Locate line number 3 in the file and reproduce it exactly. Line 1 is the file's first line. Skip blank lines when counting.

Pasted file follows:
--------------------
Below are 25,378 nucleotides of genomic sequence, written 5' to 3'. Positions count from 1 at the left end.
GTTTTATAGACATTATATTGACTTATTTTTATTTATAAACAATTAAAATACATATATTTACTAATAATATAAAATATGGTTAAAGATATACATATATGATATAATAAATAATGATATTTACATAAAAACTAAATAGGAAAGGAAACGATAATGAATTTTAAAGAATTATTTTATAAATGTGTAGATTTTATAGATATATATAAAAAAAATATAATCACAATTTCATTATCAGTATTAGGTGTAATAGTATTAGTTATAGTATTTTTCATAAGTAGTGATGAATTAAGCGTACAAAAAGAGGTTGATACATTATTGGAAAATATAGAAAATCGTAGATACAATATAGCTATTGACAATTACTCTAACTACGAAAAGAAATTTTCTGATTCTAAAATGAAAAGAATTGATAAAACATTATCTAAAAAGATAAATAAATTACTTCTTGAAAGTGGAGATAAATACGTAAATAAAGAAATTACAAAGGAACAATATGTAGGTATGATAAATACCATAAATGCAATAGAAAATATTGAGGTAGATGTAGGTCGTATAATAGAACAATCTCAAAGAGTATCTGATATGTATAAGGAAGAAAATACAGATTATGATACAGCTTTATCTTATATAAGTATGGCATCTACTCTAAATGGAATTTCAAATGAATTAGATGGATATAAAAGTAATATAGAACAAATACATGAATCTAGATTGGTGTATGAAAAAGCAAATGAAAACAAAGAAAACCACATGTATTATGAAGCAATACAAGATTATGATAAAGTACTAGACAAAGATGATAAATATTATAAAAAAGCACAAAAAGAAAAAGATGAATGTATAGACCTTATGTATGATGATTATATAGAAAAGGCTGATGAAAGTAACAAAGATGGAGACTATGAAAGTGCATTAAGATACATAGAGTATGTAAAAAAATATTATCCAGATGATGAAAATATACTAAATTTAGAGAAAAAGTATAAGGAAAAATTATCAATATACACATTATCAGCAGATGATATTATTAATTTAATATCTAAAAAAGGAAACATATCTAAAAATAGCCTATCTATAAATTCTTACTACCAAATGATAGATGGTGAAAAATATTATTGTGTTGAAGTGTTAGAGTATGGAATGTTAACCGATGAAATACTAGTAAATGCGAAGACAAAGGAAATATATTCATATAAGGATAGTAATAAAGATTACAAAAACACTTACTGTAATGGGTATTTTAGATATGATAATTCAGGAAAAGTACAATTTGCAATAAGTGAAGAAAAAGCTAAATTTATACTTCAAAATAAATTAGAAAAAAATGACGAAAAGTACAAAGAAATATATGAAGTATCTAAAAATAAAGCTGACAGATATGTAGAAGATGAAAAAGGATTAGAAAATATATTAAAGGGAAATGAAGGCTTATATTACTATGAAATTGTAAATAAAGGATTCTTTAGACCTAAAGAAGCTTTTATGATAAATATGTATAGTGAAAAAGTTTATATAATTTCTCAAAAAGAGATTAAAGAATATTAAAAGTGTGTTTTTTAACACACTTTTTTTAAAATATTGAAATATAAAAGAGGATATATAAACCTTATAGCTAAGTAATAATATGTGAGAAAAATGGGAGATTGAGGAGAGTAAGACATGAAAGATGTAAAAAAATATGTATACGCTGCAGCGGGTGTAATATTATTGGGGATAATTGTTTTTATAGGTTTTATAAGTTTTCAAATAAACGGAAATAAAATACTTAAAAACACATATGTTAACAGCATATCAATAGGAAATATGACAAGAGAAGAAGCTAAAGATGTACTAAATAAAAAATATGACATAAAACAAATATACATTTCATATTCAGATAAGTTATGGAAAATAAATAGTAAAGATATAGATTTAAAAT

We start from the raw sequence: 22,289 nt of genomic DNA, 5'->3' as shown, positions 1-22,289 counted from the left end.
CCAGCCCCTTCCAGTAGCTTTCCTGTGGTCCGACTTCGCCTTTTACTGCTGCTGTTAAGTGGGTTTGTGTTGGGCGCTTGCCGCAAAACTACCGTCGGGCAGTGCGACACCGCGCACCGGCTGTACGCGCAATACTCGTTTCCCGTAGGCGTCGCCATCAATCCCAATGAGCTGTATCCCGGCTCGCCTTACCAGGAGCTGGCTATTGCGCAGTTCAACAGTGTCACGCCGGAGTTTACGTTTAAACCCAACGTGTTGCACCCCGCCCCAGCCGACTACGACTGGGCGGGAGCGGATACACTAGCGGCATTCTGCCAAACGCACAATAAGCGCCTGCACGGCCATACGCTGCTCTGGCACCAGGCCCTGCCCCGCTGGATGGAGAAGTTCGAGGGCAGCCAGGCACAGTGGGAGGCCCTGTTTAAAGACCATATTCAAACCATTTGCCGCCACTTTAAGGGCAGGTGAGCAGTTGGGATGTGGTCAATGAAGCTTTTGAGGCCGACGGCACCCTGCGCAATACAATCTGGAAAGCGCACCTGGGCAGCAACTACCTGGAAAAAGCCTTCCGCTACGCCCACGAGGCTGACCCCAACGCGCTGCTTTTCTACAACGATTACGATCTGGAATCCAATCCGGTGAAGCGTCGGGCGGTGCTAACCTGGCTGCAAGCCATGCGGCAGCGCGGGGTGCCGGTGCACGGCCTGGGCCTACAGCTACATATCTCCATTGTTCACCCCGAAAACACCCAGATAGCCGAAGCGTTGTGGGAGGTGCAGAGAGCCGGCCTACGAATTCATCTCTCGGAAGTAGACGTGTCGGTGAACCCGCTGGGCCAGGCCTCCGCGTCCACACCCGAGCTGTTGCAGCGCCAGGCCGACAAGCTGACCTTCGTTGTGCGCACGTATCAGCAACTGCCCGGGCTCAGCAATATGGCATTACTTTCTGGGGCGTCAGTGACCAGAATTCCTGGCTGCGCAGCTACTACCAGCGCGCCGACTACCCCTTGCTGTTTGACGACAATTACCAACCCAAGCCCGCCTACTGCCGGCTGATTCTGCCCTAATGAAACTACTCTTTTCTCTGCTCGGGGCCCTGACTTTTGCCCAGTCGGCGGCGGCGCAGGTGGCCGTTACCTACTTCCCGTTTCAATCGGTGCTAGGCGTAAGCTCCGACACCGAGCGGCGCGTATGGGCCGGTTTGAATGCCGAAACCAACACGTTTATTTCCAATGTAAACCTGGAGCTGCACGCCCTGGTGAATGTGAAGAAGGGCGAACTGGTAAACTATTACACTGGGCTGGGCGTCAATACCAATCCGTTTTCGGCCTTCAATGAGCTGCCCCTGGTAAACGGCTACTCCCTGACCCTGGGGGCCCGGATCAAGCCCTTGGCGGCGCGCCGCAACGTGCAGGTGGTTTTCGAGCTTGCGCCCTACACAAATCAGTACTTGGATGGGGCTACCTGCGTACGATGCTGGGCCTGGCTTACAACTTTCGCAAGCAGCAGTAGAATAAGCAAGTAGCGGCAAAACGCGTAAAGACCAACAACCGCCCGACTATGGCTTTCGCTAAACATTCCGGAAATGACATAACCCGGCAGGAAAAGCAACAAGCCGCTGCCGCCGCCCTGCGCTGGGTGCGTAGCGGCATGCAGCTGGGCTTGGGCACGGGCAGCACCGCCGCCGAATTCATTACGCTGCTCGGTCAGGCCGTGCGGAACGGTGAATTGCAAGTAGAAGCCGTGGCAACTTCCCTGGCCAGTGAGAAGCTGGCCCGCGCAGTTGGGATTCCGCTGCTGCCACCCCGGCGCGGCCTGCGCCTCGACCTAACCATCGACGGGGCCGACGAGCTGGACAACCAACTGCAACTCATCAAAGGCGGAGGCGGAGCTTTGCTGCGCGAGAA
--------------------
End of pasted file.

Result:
We start from the raw sequence: 22,289 nt of genomic DNA, 5'->3' as shown, positions 1-22,289 counted from the left end.